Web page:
Tips for assessing mom and dad
Use these strategies
Assessing your parents doesn’t require any complicated tools or specialize knowledge you can easily remember these assessment strategies by thinking AEYO you:
A is for “ask questions.” Talk to your parents. You will learn important information from both the answer itself and the way in which your parents answer. These questions also give your parents an opportunity to reduce anxiety by sharing his or her worries and problems.
E is for “in list neighbors/others.” Give your telephone number to trusted individuals and ask them to call when they see anything that were used them about your parents. Your list of helpful third parties will include neighbors and friends, as well as professionals who work with your parents, such as her physician, financial advisor, minister a rabbi, social worker, or home healthcare aid.
I is for “inspect the home.“ Look around your parents home with a critical eye and note any changes. Look specifically for lost or misplaced items, out of place or unused personal care items and any new hazards that could cause harm.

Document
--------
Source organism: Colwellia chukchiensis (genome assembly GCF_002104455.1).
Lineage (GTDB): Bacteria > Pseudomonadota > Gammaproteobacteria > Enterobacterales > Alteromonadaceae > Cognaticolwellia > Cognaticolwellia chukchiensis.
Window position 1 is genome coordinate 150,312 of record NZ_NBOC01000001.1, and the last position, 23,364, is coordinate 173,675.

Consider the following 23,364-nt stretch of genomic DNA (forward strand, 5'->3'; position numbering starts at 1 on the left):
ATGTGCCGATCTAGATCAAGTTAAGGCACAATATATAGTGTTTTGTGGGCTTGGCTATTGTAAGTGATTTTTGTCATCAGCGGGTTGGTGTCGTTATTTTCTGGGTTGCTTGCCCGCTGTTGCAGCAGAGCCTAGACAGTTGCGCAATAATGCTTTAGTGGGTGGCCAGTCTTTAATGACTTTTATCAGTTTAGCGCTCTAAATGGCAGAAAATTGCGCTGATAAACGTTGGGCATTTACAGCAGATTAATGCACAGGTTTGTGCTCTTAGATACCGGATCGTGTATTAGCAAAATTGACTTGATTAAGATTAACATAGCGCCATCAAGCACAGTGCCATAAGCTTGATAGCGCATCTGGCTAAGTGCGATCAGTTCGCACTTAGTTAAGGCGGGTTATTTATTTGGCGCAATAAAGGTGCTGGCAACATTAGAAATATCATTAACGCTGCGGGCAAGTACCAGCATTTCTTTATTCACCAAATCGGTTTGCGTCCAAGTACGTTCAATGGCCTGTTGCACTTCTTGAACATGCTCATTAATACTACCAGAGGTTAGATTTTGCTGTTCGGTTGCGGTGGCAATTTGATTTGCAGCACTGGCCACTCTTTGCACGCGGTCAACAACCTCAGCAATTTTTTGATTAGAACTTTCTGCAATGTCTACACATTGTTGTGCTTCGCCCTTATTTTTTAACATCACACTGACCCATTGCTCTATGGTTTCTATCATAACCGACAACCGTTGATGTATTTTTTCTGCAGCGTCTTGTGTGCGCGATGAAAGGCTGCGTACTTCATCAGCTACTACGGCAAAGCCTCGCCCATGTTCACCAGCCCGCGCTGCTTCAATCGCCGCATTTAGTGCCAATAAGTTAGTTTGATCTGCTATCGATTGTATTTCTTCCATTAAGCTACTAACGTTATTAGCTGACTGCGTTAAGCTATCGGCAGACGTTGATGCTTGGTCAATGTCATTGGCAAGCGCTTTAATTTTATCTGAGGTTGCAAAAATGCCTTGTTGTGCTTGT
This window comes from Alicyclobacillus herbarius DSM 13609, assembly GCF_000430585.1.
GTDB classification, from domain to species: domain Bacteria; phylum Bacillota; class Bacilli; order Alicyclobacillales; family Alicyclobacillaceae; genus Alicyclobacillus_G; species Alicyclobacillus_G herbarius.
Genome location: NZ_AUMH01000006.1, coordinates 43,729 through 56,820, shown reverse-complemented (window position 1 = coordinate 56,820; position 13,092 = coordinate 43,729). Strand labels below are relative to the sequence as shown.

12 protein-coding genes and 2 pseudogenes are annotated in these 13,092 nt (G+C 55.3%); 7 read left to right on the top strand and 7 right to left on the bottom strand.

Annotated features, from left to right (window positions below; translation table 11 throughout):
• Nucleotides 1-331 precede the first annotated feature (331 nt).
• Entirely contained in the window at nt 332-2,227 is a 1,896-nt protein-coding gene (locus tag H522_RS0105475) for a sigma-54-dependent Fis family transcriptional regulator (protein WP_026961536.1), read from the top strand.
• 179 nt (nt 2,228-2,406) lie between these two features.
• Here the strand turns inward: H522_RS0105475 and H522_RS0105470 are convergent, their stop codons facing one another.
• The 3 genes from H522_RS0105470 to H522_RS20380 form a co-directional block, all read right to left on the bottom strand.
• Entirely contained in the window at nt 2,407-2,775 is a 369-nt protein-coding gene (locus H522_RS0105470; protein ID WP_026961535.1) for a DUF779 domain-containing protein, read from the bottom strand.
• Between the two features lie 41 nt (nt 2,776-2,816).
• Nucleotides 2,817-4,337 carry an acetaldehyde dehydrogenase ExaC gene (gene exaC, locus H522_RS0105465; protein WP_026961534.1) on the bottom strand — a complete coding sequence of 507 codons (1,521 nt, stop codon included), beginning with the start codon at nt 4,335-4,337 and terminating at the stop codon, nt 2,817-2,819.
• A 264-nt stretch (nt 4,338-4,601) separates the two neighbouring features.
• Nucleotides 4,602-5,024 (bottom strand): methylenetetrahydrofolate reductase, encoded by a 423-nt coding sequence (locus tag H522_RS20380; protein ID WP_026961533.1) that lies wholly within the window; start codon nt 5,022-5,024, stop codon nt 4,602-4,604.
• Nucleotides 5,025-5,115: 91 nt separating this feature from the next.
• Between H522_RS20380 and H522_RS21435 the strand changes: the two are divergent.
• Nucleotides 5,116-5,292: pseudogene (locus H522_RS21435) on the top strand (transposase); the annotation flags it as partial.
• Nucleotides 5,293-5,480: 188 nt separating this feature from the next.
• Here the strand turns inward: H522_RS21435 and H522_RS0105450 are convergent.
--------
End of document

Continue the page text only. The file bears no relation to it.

O it’s for “observe mom and dad.” When you spend time with mom or dad, pay attention to how your parent is talking, walking, and behaving. Ride as a passenger in your moms car. Pay the bills with your dad.
U is for “you,“ of course! You are crucial to the assessment process. No one knows your parents better than you! Think of yourself as a detective who is collecting clues and interviewing people.
Watch out for events that can trigger sudden changes
Certain events can trigger rapid changes in mom or dad. If either parent has recently experienced one of these events, a needs assessment is recommended. If you have assessed your parents in the past, then conduct a new assessment and compare the results.
Possible triggers include:
New medical problems or declining healtH
Change of residence resulting in a loss of contact with friends and or family
Time spent in the ICU or a hospital, particularly after an operation, anesthesia, or a new medications.
Released from the hospital followed by a moved to a rehabilitation, assisted living, or skilled nursing facility instead of returning to their home
Declining health of a spouse
Death of a spouse or a close friend
Death of a pet
Isolation, disconnection or loneliness Article source: Michael Sentz